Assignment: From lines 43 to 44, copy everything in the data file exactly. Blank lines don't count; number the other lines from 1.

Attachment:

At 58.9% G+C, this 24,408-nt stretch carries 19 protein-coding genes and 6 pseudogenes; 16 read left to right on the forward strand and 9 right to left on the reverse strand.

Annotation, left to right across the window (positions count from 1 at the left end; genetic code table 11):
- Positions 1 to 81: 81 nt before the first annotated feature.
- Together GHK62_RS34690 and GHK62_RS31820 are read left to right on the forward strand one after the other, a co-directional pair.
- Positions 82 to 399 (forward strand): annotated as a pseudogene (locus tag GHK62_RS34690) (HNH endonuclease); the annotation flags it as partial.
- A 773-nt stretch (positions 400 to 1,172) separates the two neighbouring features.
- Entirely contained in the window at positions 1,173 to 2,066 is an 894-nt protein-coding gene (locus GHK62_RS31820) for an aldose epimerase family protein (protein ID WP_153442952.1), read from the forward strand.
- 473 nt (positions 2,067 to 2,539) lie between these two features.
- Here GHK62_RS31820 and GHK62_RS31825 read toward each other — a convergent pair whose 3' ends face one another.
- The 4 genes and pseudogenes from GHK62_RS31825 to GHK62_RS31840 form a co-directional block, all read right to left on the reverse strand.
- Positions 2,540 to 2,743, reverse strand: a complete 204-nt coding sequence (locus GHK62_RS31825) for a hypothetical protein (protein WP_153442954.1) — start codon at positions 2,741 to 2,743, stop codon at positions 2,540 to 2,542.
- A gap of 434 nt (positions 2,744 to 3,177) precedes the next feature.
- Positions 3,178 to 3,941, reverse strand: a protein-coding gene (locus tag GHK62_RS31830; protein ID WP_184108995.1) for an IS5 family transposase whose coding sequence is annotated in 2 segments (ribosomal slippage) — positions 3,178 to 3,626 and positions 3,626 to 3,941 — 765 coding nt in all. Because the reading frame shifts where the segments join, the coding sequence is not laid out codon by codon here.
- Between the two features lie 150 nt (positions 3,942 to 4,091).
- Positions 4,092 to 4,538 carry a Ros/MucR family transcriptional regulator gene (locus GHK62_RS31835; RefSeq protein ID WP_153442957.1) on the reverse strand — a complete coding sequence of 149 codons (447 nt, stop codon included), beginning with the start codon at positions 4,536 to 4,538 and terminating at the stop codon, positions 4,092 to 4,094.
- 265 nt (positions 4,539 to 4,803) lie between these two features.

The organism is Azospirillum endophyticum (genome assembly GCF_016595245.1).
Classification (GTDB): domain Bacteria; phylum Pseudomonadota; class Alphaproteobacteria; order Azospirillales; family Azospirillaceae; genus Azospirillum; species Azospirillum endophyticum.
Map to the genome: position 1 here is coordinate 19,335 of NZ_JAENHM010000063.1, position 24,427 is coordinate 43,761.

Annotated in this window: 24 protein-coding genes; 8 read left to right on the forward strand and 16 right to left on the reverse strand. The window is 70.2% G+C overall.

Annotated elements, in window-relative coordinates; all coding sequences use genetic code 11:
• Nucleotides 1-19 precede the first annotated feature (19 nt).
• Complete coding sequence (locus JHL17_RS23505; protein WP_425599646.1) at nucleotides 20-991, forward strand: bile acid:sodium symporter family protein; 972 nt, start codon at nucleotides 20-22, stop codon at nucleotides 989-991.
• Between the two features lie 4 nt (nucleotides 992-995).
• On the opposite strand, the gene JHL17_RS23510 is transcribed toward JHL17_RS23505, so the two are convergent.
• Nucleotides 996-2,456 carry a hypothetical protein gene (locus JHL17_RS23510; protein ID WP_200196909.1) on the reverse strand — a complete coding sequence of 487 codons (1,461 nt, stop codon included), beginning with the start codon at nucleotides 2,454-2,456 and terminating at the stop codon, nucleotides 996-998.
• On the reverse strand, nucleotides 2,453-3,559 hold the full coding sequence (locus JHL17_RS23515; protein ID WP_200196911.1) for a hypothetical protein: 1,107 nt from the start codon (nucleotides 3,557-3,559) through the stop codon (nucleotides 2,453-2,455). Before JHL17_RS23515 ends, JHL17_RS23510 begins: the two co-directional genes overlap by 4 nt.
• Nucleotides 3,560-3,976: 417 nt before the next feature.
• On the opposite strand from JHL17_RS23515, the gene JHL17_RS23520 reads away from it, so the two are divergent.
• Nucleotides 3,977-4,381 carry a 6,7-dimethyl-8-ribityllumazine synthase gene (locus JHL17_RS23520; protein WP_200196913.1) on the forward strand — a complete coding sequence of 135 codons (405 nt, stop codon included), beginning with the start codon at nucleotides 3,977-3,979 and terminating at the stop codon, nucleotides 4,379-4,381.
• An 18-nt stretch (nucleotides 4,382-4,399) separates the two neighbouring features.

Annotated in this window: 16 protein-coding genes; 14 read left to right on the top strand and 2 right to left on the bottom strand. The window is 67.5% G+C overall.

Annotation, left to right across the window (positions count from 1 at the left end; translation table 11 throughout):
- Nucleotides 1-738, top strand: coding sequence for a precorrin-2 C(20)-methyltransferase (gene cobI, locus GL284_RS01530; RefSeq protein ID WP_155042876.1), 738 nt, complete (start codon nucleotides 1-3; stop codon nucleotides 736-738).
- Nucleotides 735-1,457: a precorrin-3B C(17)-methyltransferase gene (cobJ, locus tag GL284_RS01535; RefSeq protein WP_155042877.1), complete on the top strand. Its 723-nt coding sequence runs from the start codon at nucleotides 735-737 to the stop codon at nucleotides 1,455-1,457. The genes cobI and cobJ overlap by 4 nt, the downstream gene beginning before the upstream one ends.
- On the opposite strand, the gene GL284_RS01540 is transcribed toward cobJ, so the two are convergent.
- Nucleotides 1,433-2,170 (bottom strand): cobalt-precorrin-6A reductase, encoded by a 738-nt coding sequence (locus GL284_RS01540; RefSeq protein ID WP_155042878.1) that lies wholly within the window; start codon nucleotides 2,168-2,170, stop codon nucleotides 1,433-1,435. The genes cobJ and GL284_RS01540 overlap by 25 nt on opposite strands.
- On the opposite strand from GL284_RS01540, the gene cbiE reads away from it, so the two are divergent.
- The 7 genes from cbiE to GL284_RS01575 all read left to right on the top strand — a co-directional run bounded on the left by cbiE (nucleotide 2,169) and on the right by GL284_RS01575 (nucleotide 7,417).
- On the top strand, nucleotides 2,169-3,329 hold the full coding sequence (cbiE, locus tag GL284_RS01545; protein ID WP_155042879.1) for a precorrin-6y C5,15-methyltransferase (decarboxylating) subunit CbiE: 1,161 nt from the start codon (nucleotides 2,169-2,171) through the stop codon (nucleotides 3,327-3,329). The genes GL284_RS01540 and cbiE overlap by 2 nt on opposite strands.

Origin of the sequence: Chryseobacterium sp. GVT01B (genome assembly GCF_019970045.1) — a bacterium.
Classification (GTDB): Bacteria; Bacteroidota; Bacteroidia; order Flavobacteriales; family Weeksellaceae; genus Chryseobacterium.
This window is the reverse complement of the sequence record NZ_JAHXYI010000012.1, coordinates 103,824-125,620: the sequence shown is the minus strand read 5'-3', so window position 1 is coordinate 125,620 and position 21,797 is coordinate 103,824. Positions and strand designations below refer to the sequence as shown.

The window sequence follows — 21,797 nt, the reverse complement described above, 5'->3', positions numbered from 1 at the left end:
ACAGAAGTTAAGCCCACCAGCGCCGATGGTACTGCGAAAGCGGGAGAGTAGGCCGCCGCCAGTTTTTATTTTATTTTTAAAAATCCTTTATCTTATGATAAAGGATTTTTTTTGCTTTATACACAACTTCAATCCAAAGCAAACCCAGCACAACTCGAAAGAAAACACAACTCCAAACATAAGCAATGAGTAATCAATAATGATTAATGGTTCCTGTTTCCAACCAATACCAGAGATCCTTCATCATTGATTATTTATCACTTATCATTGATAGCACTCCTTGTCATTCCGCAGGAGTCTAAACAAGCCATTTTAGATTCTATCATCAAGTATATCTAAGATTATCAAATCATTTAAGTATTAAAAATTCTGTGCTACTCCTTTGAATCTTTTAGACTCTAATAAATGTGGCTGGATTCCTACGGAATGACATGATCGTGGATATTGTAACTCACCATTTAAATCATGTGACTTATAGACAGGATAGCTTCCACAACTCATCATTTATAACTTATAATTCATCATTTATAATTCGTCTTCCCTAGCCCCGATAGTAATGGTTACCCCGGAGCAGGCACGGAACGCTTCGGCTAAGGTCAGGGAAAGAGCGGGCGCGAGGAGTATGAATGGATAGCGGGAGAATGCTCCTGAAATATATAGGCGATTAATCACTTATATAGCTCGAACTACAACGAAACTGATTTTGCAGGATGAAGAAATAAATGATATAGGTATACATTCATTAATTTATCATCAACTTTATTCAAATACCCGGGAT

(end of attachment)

This window is the reverse complement of the sequence record NZ_JAHXYI010000012.1, coordinates 103,824-125,620: the sequence shown is the minus strand read 5'-3', so window position 1 is coordinate 125,620 and position 21,797 is coordinate 103,824. Positions and strand designations below refer to the sequence as shown.

The window sequence follows — 21,797 nt, the reverse complement described above, 5'->3', positions numbered from 1 at the left end: